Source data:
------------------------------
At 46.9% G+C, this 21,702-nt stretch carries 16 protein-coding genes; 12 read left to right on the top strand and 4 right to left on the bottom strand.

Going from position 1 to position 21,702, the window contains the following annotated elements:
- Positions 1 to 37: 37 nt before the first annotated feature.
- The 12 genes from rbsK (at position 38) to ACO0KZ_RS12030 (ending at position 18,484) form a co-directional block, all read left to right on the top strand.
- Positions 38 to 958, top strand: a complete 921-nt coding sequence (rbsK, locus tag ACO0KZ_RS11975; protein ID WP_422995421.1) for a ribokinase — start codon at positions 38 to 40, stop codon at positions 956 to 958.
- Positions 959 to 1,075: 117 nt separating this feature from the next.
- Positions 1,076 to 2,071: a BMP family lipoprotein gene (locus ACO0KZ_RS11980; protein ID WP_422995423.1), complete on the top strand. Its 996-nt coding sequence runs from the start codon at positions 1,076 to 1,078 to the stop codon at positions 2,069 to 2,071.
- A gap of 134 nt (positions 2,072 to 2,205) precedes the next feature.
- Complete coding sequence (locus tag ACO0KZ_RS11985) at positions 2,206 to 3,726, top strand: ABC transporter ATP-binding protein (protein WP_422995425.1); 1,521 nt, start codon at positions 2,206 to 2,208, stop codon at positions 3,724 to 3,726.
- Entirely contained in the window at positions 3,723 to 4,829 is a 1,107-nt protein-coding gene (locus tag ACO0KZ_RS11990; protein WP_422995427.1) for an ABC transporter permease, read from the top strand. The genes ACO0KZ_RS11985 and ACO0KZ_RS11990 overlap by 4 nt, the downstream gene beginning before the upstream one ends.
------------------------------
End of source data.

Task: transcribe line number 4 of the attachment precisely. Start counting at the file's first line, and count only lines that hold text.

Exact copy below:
- The 12 genes from rbsK (at position 38) to ACO0KZ_RS12030 (ending at position 18,484) form a co-directional block, all read left to right on the top strand.